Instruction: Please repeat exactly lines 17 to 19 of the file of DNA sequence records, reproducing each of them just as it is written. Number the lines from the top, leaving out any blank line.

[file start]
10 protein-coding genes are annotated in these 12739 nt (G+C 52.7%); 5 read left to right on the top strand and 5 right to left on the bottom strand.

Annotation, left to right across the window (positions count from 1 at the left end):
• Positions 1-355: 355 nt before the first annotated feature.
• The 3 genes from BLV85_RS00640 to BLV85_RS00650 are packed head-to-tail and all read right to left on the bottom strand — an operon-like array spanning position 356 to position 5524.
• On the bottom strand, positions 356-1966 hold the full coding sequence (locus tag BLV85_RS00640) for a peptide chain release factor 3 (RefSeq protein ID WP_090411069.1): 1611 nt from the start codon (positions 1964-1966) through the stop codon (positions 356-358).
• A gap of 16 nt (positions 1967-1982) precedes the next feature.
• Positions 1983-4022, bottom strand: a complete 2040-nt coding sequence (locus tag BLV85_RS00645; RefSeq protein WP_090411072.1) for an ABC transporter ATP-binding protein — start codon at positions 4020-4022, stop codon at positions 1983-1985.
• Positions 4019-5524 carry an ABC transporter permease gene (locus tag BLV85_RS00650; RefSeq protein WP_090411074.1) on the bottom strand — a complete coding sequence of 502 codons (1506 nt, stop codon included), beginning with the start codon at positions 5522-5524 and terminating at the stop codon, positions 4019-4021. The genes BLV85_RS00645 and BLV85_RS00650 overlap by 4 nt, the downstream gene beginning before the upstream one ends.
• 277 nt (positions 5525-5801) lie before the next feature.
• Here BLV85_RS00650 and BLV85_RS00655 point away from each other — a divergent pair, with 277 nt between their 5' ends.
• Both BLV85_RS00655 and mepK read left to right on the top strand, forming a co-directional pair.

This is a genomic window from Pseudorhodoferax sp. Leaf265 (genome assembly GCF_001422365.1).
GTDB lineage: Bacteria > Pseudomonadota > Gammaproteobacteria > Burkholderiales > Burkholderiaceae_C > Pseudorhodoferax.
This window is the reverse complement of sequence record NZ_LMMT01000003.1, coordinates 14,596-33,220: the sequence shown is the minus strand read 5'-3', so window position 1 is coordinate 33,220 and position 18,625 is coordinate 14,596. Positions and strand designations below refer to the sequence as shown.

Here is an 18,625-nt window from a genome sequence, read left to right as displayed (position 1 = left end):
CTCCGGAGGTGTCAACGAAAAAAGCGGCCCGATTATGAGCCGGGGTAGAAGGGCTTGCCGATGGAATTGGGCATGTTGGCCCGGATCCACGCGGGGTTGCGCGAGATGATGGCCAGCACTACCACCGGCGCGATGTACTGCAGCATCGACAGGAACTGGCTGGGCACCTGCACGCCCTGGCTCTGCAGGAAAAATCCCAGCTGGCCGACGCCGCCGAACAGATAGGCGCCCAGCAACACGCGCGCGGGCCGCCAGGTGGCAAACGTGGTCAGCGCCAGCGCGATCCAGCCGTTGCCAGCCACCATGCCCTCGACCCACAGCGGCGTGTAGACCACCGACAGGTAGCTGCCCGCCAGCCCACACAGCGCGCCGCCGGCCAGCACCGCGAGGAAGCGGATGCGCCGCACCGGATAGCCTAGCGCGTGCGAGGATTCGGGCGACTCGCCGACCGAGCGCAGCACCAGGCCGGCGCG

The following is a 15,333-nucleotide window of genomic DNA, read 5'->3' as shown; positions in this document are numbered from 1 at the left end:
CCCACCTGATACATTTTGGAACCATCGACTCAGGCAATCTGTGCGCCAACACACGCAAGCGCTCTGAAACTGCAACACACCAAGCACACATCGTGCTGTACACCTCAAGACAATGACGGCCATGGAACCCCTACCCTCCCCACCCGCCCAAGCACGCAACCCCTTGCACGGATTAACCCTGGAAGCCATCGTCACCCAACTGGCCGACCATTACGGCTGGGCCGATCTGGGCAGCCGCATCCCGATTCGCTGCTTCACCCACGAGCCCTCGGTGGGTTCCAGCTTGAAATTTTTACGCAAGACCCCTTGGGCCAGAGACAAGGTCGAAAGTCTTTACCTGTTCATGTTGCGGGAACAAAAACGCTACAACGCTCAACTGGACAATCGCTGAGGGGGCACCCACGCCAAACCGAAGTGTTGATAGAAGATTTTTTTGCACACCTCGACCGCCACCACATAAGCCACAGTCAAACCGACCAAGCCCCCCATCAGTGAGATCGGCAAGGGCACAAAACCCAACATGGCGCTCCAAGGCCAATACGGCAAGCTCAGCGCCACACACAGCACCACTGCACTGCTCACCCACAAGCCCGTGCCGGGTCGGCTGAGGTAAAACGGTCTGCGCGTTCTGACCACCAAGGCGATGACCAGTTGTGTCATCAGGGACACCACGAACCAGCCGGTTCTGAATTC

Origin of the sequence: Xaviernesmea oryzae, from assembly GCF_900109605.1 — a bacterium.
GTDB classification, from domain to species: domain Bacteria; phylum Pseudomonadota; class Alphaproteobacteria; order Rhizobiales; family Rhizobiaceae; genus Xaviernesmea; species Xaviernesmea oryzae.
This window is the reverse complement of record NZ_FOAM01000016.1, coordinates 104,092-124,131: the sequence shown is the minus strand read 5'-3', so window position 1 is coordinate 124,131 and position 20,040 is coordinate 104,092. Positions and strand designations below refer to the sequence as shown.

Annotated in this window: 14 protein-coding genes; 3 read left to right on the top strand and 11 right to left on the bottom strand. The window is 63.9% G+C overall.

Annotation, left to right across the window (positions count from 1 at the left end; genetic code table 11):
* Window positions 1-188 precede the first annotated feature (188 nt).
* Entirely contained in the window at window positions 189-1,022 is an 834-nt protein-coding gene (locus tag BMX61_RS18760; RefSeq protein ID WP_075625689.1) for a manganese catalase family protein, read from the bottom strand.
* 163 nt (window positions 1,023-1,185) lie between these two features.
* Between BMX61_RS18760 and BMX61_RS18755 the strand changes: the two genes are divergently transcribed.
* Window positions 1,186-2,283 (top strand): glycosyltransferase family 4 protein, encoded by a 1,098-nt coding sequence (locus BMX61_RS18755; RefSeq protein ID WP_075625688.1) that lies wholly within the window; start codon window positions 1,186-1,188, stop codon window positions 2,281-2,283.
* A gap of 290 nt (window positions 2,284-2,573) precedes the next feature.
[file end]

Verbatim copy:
The following is a 15,333-nucleotide window of genomic DNA, read 5'->3' as shown; positions in this document are numbered from 1 at the left end:
CCCACCTGATACATTTTGGAACCATCGACTCAGGCAATCTGTGCGCCAACACACGCAAGCGCTCTGAAACTGCAACACACCAAGCACACATCGTGCTGTACACCTCAAGACAATGACGGCCATGGAACCCCTACCCTCCCCACCCGCCCAAGCACGCAACCCCTTGCACGGATTAACCCTGGAAGCCATCGTCACCCAACTGGCCGACCATTACGGCTGGGCCGATCTGGGCAGCCGCATCCCGATTCGCTGCTTCACCCACGAGCCCTCGGTGGGTTCCAGCTTGAAATTTTTACGCAAGACCCCTTGGGCCAGAGACAAGGTCGAAAGTCTTTACCTGTTCATGTTGCGGGAACAAAAACGCTACAACGCTCAACTGGACAATCGCTGAGGGGGCACCCACGCCAAACCGAAGTGTTGATAGAAGATTTTTTTGCACACCTCGACCGCCACCACATAAGCCACAGTCAAACCGACCAAGCCCCCCATCAGTGAGATCGGCAAGGGCACAAAACCCAACATGGCGCTCCAAGGCCAATACGGCAAGCTCAGCGCCACACACAGCACCACTGCACTGCTCACCCACAAGCCCGTGCCGGGTCGGCTGAGGTAAAACGGTCTGCGCGTTCTGACCACCAAGGCGATGACCAGTTGTGTCATCAGGGACACCACGAACCAGCCGGTTCTGAATTC

Origin of the sequence: Xaviernesmea oryzae, from assembly GCF_900109605.1 — a bacterium.